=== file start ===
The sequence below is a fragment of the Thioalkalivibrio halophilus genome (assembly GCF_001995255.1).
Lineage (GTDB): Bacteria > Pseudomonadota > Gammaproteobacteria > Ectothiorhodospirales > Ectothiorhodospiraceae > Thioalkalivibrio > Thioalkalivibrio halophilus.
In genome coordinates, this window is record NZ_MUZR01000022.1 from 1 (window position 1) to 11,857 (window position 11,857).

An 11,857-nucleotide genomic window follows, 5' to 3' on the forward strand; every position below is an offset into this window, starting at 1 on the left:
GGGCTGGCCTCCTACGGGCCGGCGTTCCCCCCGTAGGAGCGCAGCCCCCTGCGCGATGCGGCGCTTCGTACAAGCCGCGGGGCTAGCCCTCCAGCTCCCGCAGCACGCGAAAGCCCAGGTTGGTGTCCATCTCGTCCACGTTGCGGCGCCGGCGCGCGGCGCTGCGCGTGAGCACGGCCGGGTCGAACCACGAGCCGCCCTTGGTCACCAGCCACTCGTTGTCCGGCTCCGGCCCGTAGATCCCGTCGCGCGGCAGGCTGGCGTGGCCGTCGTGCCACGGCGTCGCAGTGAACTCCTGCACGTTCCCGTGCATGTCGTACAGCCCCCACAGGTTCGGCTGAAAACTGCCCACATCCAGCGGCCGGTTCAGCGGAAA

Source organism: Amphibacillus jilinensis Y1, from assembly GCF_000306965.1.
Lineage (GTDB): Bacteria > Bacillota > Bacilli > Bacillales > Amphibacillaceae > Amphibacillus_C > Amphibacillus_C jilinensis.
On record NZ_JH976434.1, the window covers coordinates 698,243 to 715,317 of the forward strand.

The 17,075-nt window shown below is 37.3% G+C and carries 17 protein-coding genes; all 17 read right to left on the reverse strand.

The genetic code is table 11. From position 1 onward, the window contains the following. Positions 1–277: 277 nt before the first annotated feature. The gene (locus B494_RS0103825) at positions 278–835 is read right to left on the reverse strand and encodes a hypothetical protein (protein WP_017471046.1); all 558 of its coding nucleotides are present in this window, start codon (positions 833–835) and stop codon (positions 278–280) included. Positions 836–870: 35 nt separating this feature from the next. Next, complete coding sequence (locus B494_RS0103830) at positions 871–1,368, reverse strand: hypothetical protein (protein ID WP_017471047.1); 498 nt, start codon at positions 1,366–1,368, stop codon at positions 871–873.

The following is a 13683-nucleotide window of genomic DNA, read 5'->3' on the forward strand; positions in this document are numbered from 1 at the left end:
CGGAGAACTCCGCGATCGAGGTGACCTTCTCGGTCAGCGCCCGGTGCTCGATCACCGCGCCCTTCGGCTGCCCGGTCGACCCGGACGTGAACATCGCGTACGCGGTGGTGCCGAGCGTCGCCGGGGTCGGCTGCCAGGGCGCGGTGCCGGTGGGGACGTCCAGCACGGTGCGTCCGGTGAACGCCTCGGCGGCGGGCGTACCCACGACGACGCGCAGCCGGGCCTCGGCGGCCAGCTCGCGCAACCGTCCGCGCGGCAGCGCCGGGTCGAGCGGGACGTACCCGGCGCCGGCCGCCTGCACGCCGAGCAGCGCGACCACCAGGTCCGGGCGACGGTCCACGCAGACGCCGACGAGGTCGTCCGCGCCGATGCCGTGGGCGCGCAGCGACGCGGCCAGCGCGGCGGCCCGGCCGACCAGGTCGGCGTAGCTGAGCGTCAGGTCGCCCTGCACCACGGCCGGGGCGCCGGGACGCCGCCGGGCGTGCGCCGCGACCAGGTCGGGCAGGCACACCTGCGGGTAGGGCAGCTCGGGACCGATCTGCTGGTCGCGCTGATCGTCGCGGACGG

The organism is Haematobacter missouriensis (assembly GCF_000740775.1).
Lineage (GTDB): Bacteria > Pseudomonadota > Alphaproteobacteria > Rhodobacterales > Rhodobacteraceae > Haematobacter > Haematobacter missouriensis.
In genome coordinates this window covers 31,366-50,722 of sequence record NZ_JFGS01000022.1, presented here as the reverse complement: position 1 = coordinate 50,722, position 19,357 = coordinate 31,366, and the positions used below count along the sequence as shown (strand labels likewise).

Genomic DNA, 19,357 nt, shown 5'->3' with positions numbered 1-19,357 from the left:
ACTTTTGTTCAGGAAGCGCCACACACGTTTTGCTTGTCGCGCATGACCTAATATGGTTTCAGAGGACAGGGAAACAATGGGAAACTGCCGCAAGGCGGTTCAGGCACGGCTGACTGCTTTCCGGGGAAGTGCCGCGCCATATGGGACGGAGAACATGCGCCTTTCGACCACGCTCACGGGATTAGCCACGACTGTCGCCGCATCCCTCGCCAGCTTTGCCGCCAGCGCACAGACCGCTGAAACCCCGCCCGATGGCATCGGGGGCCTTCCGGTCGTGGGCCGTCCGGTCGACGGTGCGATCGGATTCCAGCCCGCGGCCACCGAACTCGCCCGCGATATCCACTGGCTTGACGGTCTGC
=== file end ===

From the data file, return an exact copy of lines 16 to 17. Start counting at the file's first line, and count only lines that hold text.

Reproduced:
Genomic DNA, 19,357 nt, shown 5'->3' with positions numbered 1-19,357 from the left:
ACTTTTGTTCAGGAAGCGCCACACACGTTTTGCTTGTCGCGCATGACCTAATATGGTTTCAGAGGACAGGGAAACAATGGGAAACTGCCGCAAGGCGGTTCAGGCACGGCTGACTGCTTTCCGGGGAAGTGCCGCGCCATATGGGACGGAGAACATGCGCCTTTCGACCACGCTCACGGGATTAGCCACGACTGTCGCCGCATCCCTCGCCAGCTTTGCCGCCAGCGCACAGACCGCTGAAACCCCGCCCGATGGCATCGGGGGCCTTCCGGTCGTGGGCCGTCCGGTCGACGGTGCGATCGGATTCCAGCCCGCGGCCACCGAACTCGCCCGCGATATCCACTGGCTTGACGGTCTGC